"Our Tools of Learning" : George Arthur Plimpton's Gifts to Columbia University

Handwriting > Page 3


The American Instructor: or, Young Man’s Best Companion. Containing, Spelling, Reading, Writing, and Arithmetick, in an Easier Way Than Any Yet Published; and How to Qualify Any Person for Business, without the Help of a Master. The Ninth Edition Revised and Corrected

Philadelphia: Printed by B. Franklin and D. Hall, 1748

Plimpton A375 1748 F53 copy 1

The first instructions in handwriting printed in the American colonies were the five plates and eighteen pages of letterpress instructions that accompanied them in this edition of The American Instructor printed and published by Benjamin Franklin and David Hall. The engraved plate of the round hand, shown here, is said to be based on Franklin’s own hand. Not content with merely reprinting the popular text, Franklin revised it as well. In his preface, he says, “In the British Edition of this Book, there were many Things of little or no Use in these Parts of the World: In this Edition those Things are omitted, and in their Room many other Matters inserted, more immediately useful to us Americans.” Franklin’s emphasis on the need for an American work is an interesting foreshadowing of the attitudes that led up to the Revolution.

Gift of George Arthur Plimpton


Dean’s Recently Improved Analytical Guide, to the Art of Penmanship Second Edition, Revised, Improved, and Enlarged

New York: Published for the Author, and sold by Hopkins & Bayard; Baltimore, Samuel Jefferis, [1808]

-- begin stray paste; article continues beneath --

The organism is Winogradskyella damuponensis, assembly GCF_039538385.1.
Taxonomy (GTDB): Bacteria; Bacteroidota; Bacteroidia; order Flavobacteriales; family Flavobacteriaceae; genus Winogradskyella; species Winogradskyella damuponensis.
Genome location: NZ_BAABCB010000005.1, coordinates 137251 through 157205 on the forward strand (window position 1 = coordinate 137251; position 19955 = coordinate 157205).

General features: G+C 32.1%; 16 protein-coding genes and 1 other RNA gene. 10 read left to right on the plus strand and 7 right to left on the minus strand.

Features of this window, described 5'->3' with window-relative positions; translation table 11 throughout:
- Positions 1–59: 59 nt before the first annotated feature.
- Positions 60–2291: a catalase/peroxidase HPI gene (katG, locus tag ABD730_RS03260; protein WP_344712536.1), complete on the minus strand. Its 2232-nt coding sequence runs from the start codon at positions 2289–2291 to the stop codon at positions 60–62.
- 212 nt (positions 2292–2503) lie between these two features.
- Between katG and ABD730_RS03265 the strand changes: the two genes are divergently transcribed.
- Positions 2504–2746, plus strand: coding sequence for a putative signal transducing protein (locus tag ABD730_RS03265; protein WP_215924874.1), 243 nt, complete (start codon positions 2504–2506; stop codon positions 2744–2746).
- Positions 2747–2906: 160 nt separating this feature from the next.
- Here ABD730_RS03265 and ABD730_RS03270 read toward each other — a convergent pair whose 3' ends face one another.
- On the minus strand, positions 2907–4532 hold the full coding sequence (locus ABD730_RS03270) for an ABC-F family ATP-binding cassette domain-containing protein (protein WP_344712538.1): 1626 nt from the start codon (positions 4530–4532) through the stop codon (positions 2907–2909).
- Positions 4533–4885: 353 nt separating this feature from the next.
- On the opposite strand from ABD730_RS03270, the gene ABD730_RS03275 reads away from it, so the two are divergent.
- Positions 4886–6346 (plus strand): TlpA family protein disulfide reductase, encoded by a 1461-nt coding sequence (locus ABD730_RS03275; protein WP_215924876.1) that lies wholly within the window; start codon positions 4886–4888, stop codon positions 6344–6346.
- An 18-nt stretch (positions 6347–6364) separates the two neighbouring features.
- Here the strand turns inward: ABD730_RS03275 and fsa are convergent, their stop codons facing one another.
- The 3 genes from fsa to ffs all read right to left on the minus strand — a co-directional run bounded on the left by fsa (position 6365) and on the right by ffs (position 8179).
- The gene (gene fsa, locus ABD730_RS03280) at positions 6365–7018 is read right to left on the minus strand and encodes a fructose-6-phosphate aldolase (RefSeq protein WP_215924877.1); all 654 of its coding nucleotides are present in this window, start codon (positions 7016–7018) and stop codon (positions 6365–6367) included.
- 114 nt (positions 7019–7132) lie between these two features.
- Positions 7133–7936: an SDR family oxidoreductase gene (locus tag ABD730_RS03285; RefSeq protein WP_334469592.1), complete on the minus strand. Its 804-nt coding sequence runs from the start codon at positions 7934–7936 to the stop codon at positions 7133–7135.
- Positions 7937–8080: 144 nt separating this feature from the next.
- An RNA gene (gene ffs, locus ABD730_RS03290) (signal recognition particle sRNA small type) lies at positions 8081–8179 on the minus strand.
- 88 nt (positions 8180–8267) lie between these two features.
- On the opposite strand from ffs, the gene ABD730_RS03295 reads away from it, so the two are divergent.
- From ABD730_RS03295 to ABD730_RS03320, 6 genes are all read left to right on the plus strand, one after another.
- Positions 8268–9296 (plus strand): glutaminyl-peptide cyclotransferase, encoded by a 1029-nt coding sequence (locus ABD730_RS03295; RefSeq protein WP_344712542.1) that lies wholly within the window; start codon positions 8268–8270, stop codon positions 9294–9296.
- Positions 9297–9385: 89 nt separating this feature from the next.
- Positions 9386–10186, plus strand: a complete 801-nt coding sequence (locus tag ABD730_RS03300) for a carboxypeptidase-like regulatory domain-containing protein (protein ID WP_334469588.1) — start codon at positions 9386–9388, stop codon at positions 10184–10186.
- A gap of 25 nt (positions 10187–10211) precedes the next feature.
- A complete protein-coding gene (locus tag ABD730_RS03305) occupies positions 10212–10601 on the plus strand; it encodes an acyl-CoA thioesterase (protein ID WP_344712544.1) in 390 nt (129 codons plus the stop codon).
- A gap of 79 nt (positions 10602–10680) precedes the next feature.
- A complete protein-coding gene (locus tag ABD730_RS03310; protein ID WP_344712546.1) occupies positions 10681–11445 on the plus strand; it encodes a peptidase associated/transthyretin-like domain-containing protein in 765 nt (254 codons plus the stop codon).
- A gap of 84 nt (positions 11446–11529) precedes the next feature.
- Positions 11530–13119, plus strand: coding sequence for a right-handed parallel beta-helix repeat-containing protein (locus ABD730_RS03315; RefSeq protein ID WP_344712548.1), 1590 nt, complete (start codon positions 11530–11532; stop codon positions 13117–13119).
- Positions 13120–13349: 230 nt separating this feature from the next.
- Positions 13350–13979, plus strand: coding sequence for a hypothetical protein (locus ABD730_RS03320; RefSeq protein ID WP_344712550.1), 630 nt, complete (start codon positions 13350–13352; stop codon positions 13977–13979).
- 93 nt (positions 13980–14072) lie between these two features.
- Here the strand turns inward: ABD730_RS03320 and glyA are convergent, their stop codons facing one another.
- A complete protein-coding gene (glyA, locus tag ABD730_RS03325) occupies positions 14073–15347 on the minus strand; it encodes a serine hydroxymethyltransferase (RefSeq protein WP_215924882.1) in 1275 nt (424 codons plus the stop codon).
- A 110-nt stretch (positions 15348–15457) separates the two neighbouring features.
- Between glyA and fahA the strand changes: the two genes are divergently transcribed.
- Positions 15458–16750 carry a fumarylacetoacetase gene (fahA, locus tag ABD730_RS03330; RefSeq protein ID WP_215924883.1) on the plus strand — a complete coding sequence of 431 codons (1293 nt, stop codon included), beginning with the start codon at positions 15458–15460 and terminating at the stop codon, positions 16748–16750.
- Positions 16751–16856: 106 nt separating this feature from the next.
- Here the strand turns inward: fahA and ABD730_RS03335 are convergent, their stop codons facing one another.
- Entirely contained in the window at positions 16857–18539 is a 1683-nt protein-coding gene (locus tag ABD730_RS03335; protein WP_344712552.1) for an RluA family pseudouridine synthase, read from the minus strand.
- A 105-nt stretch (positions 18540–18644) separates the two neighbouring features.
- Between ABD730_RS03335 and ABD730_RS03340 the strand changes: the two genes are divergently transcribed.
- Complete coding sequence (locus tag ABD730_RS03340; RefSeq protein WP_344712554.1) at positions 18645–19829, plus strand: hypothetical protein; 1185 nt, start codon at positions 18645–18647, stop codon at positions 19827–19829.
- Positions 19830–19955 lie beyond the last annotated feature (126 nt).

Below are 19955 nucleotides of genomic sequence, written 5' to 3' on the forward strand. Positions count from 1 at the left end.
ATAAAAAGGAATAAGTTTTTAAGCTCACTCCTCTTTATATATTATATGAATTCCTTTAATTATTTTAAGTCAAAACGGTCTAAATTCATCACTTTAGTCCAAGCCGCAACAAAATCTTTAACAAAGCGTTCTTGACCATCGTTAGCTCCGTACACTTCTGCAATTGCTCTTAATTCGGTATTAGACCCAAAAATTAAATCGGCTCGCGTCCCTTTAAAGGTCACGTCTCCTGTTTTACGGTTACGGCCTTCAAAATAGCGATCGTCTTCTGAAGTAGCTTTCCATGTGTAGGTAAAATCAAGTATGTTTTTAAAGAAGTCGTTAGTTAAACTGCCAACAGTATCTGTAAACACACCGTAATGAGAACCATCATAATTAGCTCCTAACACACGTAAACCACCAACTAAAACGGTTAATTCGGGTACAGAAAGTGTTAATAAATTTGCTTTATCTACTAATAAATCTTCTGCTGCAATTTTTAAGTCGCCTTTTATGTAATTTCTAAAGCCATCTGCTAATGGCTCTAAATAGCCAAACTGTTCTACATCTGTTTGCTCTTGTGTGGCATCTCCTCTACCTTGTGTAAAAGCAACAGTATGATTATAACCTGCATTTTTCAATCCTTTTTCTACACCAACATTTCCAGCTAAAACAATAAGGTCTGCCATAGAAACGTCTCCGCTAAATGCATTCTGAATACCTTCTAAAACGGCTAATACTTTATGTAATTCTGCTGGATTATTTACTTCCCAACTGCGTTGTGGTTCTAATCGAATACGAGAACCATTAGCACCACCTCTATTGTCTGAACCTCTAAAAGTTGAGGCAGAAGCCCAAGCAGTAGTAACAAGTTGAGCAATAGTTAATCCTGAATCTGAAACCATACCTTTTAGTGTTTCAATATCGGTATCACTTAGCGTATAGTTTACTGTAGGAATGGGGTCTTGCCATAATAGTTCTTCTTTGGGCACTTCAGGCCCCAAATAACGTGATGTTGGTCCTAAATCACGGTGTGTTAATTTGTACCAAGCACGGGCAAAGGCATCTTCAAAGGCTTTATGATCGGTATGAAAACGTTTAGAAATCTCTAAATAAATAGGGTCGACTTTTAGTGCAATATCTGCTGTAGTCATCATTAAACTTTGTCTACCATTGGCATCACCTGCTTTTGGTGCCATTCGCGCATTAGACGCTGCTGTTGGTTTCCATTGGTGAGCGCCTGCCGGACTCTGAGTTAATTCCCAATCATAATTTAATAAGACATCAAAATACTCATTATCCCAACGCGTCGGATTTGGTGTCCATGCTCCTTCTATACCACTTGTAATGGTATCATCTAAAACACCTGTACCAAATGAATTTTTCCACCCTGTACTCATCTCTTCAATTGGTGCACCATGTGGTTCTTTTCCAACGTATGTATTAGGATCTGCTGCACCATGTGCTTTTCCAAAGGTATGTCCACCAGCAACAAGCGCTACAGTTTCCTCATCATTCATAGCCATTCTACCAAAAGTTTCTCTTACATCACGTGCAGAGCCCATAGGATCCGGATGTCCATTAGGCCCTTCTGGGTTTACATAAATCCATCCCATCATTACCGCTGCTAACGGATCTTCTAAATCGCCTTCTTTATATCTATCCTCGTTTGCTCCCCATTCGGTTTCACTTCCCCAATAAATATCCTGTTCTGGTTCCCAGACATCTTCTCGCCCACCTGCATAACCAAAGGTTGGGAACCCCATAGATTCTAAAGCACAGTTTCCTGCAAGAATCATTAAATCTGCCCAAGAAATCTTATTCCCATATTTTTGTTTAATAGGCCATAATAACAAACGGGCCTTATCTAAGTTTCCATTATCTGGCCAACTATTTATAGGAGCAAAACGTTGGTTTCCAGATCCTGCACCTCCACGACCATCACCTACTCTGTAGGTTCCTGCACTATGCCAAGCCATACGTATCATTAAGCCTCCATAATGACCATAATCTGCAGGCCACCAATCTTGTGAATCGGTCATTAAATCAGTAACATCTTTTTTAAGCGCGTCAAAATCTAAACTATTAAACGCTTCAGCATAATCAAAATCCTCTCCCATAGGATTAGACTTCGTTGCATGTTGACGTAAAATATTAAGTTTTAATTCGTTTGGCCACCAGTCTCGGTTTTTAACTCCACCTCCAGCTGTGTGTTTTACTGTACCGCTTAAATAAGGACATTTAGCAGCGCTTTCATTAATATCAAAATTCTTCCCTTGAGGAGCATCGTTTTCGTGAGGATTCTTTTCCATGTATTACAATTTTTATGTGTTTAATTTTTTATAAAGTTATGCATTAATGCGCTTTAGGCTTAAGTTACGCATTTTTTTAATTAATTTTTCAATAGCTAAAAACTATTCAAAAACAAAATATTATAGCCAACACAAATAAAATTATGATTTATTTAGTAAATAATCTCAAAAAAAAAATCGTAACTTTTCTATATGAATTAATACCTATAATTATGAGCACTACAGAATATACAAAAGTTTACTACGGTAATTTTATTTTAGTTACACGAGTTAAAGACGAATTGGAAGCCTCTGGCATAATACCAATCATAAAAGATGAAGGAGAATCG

Plimpton A091 1808 D345

This is the second, revised edition of Dean’s work, described by Ray Nash as “The most ambitious publication ever to grace American handwriting,” featuring 110 pages of letterpress and thirty-six copperplates. This plate, a mathematical abstract of all letterforms, and the title page were drawn for Dean by Eloise Richards Payne, whom he mentions in his preface as “the daughter of his particular friend, William Payne, of Berry Street Academy, Boston.”

Gift of George Arthur Plimpton


The American Penman, Comprising the Art of Writing, Plain and Ornamental

Hartford, Conn.: Eleazar Huntington, 1824

Plimpton A091 1824 H92

Huntington, a student of Nathan Towne, produced several books, of which this was his last. He had become an engraver as well as a writing teacher. This work contains a folding plate, “In Honor of the Illustrious Gen. Andrew Jackson,” in addition to this woodcut of a teacher and his students.

Gift of George Arthur Plimpton


Rare Book & Manuscript Library / Butler Library, 6th Fl. East / 535 West 114th St. / New York, NY 10027 / (212) 854-5153 / rbml@libraries.cul.columia.edu